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I am the fresh owner of my first DSLR (a Canon EOS 600D, as far as I know called Rebel T3i in the USA). I'm a total newbie, and the camera is a lot smarter than me most of the time. But I'm trying to learn how to choose the settings for certain situations myself (in particular when it comes to lighting) instead of leaving stuff to the electronics.
Now, I understand the theoretical basics of the influence of exposure time, ISO, and aperture size on the resulting image, but knowing the theoretical basics of a combustion engine doesn't enable me to drive in the Indy 500.
So I'm trying to take pictures here and there and looking at results etc., and now I have a situation where I have no idea what to do. The example is probably silly; this is more a "I'd love to know how it works" than a "this is an actual problem I need solved".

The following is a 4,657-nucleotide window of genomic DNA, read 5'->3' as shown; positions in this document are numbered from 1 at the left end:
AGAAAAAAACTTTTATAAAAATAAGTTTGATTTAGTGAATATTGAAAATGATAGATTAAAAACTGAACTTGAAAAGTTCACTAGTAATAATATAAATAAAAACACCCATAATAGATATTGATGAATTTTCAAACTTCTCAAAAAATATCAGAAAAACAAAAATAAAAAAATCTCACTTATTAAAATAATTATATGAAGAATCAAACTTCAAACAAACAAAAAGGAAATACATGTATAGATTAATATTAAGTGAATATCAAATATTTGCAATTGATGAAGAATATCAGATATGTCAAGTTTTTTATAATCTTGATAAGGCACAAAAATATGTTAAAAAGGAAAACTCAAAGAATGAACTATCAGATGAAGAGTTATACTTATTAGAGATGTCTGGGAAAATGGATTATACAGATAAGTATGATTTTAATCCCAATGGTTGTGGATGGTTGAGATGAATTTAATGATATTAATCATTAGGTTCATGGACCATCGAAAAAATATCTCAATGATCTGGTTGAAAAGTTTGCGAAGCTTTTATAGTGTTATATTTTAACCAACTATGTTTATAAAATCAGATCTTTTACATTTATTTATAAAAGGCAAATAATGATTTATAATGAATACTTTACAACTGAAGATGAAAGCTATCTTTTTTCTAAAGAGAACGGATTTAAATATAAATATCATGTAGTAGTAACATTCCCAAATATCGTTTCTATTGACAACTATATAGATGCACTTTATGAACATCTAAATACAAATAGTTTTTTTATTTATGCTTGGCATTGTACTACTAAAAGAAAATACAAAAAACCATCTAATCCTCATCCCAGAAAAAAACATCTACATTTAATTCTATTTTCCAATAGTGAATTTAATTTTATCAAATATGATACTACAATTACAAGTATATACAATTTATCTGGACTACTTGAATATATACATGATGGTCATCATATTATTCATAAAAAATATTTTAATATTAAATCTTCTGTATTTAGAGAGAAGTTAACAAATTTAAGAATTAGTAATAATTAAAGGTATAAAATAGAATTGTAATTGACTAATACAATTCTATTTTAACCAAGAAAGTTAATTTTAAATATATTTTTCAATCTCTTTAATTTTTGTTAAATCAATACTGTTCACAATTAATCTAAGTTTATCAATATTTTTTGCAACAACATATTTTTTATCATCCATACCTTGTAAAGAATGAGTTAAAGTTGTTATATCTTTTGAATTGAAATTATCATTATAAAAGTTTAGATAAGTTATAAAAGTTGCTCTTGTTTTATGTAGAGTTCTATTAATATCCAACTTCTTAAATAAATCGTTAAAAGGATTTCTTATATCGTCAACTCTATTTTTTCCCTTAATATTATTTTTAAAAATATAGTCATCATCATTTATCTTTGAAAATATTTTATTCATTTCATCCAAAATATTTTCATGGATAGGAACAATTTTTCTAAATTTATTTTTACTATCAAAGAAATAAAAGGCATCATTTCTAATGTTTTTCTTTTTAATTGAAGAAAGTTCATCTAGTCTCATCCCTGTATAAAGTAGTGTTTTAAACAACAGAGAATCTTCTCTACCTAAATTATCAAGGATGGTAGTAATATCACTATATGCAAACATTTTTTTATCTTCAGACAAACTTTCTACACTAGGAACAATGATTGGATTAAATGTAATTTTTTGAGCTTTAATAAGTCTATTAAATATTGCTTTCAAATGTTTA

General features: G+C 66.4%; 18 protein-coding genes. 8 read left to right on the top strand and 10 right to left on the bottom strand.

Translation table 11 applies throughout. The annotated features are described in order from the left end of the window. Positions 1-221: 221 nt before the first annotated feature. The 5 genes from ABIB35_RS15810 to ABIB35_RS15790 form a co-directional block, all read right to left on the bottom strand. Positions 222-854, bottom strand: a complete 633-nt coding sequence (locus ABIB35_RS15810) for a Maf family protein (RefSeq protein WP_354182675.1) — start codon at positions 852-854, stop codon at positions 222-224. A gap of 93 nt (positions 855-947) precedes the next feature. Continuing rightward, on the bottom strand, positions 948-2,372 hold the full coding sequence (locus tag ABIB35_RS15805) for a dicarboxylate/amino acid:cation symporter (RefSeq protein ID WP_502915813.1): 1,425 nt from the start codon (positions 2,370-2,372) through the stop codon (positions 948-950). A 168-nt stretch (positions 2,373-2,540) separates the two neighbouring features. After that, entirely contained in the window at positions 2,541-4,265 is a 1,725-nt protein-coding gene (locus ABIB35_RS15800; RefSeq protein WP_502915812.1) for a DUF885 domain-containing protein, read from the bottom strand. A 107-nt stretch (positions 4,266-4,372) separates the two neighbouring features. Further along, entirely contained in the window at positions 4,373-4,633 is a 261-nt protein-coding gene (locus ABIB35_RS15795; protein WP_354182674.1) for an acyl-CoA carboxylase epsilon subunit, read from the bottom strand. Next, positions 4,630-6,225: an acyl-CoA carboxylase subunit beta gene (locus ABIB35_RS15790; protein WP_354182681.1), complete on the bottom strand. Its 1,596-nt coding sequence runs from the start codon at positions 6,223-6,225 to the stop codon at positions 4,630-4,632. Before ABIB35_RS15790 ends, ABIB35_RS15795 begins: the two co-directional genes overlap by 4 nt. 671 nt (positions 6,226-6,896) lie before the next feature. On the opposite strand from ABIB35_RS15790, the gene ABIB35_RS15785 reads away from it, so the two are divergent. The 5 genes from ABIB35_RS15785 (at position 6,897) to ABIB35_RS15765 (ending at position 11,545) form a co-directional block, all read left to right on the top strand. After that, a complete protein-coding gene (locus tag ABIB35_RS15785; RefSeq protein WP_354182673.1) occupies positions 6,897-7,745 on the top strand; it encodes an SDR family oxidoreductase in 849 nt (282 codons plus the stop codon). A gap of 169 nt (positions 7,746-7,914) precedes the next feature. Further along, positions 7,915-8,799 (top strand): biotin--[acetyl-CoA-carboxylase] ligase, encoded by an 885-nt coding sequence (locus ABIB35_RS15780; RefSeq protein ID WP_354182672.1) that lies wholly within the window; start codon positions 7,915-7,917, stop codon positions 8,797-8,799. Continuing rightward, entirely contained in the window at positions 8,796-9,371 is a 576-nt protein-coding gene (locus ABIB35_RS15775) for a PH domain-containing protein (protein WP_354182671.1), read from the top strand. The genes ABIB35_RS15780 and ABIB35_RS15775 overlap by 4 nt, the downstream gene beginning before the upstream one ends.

I have a ceiling lamp (essentially a tinted glass ball) that has a very nice structure to it and gives the (white) ceiling above it a nice orangy-red glow. Capturing the structure is doable:
(f/5.6, 1/500s, ISO100)
Getting the nice glow is probably possible as well, by finding something between these two and adjusting the white balance:
(1: f/5.6, 1/125s, ISO 800; 2: f/5.6, 1/60s, ISO 3200)
(yes, the aperture is identical among all three images; I also tried slower ones, but didn't get any noticably different results).
So usually I'd say "well yeah, it's impossible; you have a glass structure with a bright light bulb behind it, and a dimly lit ceiling; no way you're getting those two nicely into a single image". But over the past few days since I started trying to learn about photography, I've read up on so many ways to play with how light reaches the sensor, that I wouldn't be too surpised to learn I can actually achieve both.
Note that I'm interested in doing this in one shot; I can obviously combine two different images during post-processing, but I'm interested to learn "tricks" to achieve this in a single shot.